In August 2017 I was contacted out of the blue by a Mudlen End collector who told me that his wife has in her collection a large model with the name ‘Hart’ inscribed upon it. He had a niggling thought that it may be connected to Mudlen end and my father. I had never seen the model in the photos that he sent, but I was elated to see that it would have been produced from a mould that was in my fathers workshop which I was intending to investigate at some future stage. it was a true “eureka” moment.
Above are pictures of the mould. As a 9 piece mould (there is another large slab that creates the entire roof ) it is the most complex one that I have seen made by my father. I had no idea what it was a model of, or if it were even an actual building. I knew it would be hard to research. It was my intention to actually make a casting from the mould and then see if anyone might know what building it was, a bit of a shot in the dark really.
The above are the photos that Martin sent of the model. It was a great thrill to be able to put the two together, the mould and the model.
The inscription reads: The Old Rectory Gt Whelnetham Lancelot & Muriel Lake 1932 Hart
Below are photos with a tape showing dimensions: I have to say that this has to be the biggest cast model made by my father, from the most complex mould.
A little research tells me that Lancelot ( Edward ) and Muriel Lake were brother and sister, they were prominent in Bury St Edmunds society, with connections to the Green King brewery company. They were also Freemen of the Borough of Bury St. Edmunds.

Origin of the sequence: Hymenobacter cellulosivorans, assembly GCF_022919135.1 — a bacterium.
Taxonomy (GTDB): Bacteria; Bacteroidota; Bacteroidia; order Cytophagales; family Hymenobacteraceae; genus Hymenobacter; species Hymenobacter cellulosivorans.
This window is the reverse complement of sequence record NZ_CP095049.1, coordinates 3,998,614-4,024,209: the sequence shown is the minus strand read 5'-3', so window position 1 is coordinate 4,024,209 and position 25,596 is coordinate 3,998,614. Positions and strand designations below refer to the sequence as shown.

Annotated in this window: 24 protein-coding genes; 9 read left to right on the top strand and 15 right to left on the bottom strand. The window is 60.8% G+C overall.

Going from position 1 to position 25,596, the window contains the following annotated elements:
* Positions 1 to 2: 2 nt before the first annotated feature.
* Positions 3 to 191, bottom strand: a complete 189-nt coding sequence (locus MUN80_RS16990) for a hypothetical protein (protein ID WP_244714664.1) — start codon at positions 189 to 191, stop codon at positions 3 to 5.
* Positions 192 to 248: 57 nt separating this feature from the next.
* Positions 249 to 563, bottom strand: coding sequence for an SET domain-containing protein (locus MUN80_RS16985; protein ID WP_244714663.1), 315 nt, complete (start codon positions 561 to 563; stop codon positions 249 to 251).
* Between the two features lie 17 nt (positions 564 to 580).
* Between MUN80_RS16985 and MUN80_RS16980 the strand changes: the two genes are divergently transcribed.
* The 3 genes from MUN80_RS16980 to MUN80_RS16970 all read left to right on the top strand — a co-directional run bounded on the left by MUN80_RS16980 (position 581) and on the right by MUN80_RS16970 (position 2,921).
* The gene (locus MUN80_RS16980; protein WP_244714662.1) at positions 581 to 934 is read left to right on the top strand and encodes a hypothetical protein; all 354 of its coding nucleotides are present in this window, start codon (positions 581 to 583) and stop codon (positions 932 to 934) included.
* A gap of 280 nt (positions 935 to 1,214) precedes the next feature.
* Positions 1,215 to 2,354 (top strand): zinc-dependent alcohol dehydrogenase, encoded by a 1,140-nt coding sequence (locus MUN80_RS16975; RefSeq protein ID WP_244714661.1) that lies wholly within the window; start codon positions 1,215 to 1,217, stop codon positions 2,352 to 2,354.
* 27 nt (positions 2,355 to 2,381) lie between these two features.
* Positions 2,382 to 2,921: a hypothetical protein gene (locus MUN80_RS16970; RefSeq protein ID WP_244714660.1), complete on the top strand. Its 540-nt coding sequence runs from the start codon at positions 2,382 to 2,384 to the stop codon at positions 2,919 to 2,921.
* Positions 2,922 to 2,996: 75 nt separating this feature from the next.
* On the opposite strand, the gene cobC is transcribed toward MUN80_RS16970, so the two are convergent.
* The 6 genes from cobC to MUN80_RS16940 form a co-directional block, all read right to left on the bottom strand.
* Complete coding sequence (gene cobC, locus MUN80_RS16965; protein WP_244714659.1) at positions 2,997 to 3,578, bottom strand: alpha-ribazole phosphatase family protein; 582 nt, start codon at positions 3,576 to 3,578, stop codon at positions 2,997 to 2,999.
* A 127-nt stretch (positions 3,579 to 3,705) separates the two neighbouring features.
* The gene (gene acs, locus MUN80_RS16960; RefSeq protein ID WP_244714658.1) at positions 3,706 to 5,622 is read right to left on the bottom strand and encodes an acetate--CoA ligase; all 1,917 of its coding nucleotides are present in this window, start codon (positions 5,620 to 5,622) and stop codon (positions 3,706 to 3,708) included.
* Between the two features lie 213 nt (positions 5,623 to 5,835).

Ongoing research is required to find out why, and by whom, this model was commissioned and how many were produced. I look forward to knowing the complete story.
Update : October ’17.
I have been in contact with the current resident of the Old Rectory and he has informed me that he himself has two of the models but was unsure of their origin. He kindly advised me to contact his cousin who in fact gave him one of his models.
His cousin was most helpful and advised me that the models were indeed commissioned by their great aunt, Muriel lake, to give to various family members as keepsakes. “The Old rectory was the hub of the Lake family and was home to many of the wider family’s children during the war and after, so was much loved hence the models were reminders’’.
What a wonderful keepsake and everlasting reminder.
Muriel Lake died in the mid 70’s and this information would put the making of the models either in the early 70’s if not the late 60’s. This comes as a shock to me as I had never seen this mould in any of my father’s pottery studios. The thought that it would have been at Mudlen End since this early date ( there would have been no point taking it to other studios over the years) makes me wonder what else I may not know about!!
If only my father was in the habit of perhaps inscribing dates into the moulds that he made, or then again, perhaps it wouldn’t be so much fun researching.
It was a thrill for me to catch up with Nicholas, the current owner of the Old Rectory during my visit to the U.K. in November. He had with him one of his models and I was very happy to get to hold it. I was amazed by its weight, it was extremely light, particularly thin walls, and a wonderfully tactile piece.
Thanks to everyone involved in this Mudlen End chapter.